Catholic girls offer flowers to displaced Muslim youth in the southern Philippine city of Iligan on June 25, to mark the end of Ramadan. Some 300,000 residents of Marawi have fled their homes due to fighting between government forces and terrorist groups linked to the so-called Islamic State. (Photo by Mark Saludes)
Christians in the southern Philippines joined displaced Muslims at evacuation centers around the besieged city of Marawi to celebrate Eid al-Fitr, an important Islamic holiday marking the end of Ramadan, on June 25.
A Catholic nun was seen distributing roses to Muslim women inside a tent for refugees after morning prayers. Muslims and Christians were both teary-eyed after listening to a religious leader talk about peace in his sermon.
"More than ever, our Muslim brothers and sisters must feel that they are not alone in this trial," said Sister Betsy Espana of the Our Lady of Triumph of the Cross congregation.
The nun said that by giving flowers to Muslims, Christians want to "convey the message of peace, love, and compassion," adding that the people of Mindanao "are all part of this."
Cardinal Orlando Quevedo of Cotabato said this year's observance of Ramadan in Mindanao "has been so unlike many other Ramadans."
"I have wondered if the killing of the innocent, the deliberate destruction of a Catholic cathedral, the burning of a Protestant college, the kidnapping of civilians, would desecrate the holy month of Ramadan," said the prelate.
Fighters of the local Maute terrorist group burned a Catholic cathedral and a Protestant school and kidnapped a Catholic priest during the first day of the attack on Marawi on May 23.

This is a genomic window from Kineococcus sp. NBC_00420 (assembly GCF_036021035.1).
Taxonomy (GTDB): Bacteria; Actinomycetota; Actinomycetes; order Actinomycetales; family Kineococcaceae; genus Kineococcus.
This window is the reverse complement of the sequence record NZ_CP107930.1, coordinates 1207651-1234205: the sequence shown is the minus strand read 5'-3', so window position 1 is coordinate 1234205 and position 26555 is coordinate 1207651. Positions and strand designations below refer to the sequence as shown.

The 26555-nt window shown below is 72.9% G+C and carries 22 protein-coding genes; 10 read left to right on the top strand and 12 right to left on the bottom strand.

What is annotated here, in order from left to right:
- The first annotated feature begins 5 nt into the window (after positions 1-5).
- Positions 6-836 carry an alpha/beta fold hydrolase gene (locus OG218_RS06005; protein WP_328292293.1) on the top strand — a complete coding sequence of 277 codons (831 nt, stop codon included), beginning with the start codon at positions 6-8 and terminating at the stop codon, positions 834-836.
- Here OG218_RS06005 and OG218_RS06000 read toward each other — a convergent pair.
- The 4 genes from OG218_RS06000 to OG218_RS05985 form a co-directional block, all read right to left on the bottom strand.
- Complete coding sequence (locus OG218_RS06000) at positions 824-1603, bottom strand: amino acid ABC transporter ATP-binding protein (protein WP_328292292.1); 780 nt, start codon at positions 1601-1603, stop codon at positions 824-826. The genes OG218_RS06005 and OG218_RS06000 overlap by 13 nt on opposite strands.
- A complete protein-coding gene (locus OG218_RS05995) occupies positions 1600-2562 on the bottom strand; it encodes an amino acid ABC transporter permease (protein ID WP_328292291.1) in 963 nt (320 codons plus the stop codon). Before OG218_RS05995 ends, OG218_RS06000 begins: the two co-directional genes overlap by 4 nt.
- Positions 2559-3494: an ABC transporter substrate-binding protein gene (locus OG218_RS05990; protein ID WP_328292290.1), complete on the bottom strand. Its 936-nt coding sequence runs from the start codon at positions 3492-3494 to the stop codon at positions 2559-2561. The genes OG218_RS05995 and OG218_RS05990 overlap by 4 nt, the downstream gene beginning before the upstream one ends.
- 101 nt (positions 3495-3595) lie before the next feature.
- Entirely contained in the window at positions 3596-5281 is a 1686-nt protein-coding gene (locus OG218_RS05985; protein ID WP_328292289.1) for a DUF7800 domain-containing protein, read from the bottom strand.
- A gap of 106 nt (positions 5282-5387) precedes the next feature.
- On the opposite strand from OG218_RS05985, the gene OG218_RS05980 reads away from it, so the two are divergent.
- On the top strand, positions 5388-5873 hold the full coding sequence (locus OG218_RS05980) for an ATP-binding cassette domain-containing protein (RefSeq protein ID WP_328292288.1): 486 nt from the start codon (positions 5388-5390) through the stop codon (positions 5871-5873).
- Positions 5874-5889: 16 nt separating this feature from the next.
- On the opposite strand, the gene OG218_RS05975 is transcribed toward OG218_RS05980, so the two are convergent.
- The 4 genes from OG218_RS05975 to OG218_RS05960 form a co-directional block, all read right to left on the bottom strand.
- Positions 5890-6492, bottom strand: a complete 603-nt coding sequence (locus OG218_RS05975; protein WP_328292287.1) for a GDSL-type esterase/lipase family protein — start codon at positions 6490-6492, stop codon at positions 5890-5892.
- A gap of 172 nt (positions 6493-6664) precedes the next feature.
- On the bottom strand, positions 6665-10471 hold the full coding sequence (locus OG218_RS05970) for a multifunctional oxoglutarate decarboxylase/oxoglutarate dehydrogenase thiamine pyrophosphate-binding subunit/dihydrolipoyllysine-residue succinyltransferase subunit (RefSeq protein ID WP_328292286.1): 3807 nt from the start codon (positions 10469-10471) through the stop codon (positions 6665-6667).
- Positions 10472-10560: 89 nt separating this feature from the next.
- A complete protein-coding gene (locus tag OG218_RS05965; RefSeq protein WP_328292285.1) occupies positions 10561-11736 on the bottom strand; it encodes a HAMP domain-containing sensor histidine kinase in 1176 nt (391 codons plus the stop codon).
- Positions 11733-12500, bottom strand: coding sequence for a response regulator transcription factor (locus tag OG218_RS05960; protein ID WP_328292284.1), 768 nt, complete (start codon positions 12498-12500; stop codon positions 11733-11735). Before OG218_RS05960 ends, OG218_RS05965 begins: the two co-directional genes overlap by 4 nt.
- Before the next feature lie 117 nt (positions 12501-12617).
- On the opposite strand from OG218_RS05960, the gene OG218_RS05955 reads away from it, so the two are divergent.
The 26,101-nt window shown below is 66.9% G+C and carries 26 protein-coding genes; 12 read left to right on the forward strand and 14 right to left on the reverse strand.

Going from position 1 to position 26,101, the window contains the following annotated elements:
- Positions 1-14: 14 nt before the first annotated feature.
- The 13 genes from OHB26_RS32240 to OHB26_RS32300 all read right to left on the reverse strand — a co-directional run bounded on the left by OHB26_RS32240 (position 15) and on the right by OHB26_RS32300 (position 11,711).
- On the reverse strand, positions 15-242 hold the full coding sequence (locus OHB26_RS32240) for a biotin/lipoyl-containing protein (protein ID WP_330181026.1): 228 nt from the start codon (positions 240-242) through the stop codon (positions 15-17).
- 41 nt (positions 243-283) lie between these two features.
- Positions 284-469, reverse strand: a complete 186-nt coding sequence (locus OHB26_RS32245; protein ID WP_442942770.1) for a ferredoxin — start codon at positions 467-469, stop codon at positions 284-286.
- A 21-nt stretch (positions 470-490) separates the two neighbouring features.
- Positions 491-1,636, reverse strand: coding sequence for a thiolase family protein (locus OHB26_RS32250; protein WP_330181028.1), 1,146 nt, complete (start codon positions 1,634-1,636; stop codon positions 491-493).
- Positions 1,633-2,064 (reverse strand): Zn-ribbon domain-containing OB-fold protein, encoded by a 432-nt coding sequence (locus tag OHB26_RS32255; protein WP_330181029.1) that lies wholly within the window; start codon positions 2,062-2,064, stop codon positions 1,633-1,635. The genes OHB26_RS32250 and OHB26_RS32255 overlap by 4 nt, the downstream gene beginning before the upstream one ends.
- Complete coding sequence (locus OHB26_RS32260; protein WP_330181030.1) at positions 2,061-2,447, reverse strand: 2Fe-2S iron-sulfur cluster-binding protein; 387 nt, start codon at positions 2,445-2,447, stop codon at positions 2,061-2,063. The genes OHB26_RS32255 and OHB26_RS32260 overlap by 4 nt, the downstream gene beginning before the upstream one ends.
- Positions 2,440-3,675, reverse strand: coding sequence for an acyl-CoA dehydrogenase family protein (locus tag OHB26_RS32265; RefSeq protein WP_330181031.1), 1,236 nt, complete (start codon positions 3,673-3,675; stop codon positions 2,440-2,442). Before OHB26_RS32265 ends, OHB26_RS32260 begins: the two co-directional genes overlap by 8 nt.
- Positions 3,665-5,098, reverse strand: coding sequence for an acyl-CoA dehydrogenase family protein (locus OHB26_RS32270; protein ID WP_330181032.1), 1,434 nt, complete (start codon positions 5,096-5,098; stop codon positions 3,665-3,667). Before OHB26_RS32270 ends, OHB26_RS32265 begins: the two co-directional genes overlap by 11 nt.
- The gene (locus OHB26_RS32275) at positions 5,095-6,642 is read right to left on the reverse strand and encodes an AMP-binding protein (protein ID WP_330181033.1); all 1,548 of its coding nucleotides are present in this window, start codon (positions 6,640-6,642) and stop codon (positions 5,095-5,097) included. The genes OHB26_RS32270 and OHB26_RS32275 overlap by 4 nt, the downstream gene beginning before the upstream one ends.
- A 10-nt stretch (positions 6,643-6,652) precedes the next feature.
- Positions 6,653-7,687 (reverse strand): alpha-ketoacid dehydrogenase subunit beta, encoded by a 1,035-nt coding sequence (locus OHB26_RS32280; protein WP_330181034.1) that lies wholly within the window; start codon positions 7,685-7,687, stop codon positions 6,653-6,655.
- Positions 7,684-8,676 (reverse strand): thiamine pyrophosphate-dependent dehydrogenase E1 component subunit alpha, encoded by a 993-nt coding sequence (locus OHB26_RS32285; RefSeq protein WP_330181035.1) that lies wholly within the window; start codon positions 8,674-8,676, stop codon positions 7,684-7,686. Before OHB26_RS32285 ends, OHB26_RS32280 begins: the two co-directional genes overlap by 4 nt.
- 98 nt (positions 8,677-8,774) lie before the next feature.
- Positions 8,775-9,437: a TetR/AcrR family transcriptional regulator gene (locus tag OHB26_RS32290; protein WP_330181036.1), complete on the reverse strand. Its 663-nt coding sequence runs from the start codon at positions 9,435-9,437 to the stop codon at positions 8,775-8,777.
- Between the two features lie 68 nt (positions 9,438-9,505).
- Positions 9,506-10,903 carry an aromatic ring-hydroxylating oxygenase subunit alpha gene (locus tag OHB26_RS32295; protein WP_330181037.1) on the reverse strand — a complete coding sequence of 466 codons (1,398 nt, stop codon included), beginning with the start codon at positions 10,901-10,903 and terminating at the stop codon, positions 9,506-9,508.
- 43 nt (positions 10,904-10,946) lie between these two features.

Cardinal Quevedo warned that, "terroristic and irreligious acts would undoubtedly foment and reinforce hatred for others." He said what happened in Marawi was "truly a contradiction to the holy month of Ramadan."
The Mindanao church leader, however, said "genuine religious faith is always optimistic," adding that "the meaning of Ramadan might become a reality for all of us."
The prelate compared the Islamic holy month to the season of Lent when Catholics "also struggle in spiritual combat against our own evil passions."
Cardinal Quevedo said if people "strive towards the same objectives of purification, reconciliation and charity … what a truly wonderful world we would have."
Some 300,000 people, mostly Muslims, have been displaced since the attack by the terrorist gunmen, who claim to have links with the so-called Islamic State.
According to the military, the conflict has already resulted in the death of at least 276 terrorist gunmen, 67 soldiers and policemen, and 26 civilians.
On June 25, the Philippine military declared a temporary stop to operations to give "reverence" to the celebration of Eid al-Fitr.
Lt. Gen. Carlito Galvez, commander of the military's Western Mindanao Command, said the "humanitarian pause," which was observed from six in the morning until 2 p.m, was "very good."
"Our intention is to pay respect to the one of the most sacred Muslim holidays," said the general. "We are professional soldiers. We want the people to have a peaceful celebration," said Galvez.
The ceasefire on Sunday was the second "humanitarian pause" to be implemented during the crisis. On June 4, the military implemented a four-hour ceasefire for the recovery of trapped civilians.
Philippine military spokesman Brig. Gen. Restituto Padilla said the ceasefire serves as a "gesture of our strong commitment and respect to the Muslim world particularly to the local Muslims of Marawi."